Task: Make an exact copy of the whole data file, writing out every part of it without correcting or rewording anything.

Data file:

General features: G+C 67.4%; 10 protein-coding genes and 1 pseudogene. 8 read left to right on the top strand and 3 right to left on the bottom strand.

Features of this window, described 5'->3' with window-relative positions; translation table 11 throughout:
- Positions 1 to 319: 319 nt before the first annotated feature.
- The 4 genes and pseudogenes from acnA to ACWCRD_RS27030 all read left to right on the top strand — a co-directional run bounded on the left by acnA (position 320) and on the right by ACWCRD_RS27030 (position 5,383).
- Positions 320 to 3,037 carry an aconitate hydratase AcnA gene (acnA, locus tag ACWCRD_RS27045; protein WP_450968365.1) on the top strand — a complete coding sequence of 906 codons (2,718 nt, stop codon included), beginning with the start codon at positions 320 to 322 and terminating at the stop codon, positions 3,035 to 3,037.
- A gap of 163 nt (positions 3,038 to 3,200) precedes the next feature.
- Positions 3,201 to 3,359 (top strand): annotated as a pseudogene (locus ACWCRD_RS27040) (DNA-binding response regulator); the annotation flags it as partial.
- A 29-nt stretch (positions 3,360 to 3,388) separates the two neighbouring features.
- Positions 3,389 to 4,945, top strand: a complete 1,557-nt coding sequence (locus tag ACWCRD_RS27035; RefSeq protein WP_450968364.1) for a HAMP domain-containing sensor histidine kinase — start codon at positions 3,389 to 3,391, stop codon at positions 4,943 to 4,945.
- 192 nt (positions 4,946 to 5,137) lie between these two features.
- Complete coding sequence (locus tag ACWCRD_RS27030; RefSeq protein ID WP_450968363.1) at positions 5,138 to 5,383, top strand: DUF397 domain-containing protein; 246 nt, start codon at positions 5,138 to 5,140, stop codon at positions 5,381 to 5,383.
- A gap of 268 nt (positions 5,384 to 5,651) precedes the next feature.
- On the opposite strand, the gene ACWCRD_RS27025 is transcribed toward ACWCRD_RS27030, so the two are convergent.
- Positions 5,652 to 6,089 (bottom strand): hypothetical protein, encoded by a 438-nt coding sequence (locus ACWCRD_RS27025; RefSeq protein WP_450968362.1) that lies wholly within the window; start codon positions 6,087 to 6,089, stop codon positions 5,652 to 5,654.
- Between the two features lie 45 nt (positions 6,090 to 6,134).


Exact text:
General features: G+C 67.4%; 10 protein-coding genes and 1 pseudogene. 8 read left to right on the top strand and 3 right to left on the bottom strand.

Features of this window, described 5'->3' with window-relative positions; translation table 11 throughout:
- Positions 1 to 319: 319 nt before the first annotated feature.
- The 4 genes and pseudogenes from acnA to ACWCRD_RS27030 all read left to right on the top strand — a co-directional run bounded on the left by acnA (position 320) and on the right by ACWCRD_RS27030 (position 5,383).
- Positions 320 to 3,037 carry an aconitate hydratase AcnA gene (acnA, locus tag ACWCRD_RS27045; protein WP_450968365.1) on the top strand — a complete coding sequence of 906 codons (2,718 nt, stop codon included), beginning with the start codon at positions 320 to 322 and terminating at the stop codon, positions 3,035 to 3,037.
- A gap of 163 nt (positions 3,038 to 3,200) precedes the next feature.
- Positions 3,201 to 3,359 (top strand): annotated as a pseudogene (locus ACWCRD_RS27040) (DNA-binding response regulator); the annotation flags it as partial.
- A 29-nt stretch (positions 3,360 to 3,388) separates the two neighbouring features.
- Positions 3,389 to 4,945, top strand: a complete 1,557-nt coding sequence (locus tag ACWCRD_RS27035; RefSeq protein WP_450968364.1) for a HAMP domain-containing sensor histidine kinase — start codon at positions 3,389 to 3,391, stop codon at positions 4,943 to 4,945.
- 192 nt (positions 4,946 to 5,137) lie between these two features.
- Complete coding sequence (locus tag ACWCRD_RS27030; RefSeq protein ID WP_450968363.1) at positions 5,138 to 5,383, top strand: DUF397 domain-containing protein; 246 nt, start codon at positions 5,138 to 5,140, stop codon at positions 5,381 to 5,383.
- A gap of 268 nt (positions 5,384 to 5,651) precedes the next feature.
- On the opposite strand, the gene ACWCRD_RS27025 is transcribed toward ACWCRD_RS27030, so the two are convergent.
- Positions 5,652 to 6,089 (bottom strand): hypothetical protein, encoded by a 438-nt coding sequence (locus ACWCRD_RS27025; RefSeq protein WP_450968362.1) that lies wholly within the window; start codon positions 6,087 to 6,089, stop codon positions 5,652 to 5,654.
- Between the two features lie 45 nt (positions 6,090 to 6,134).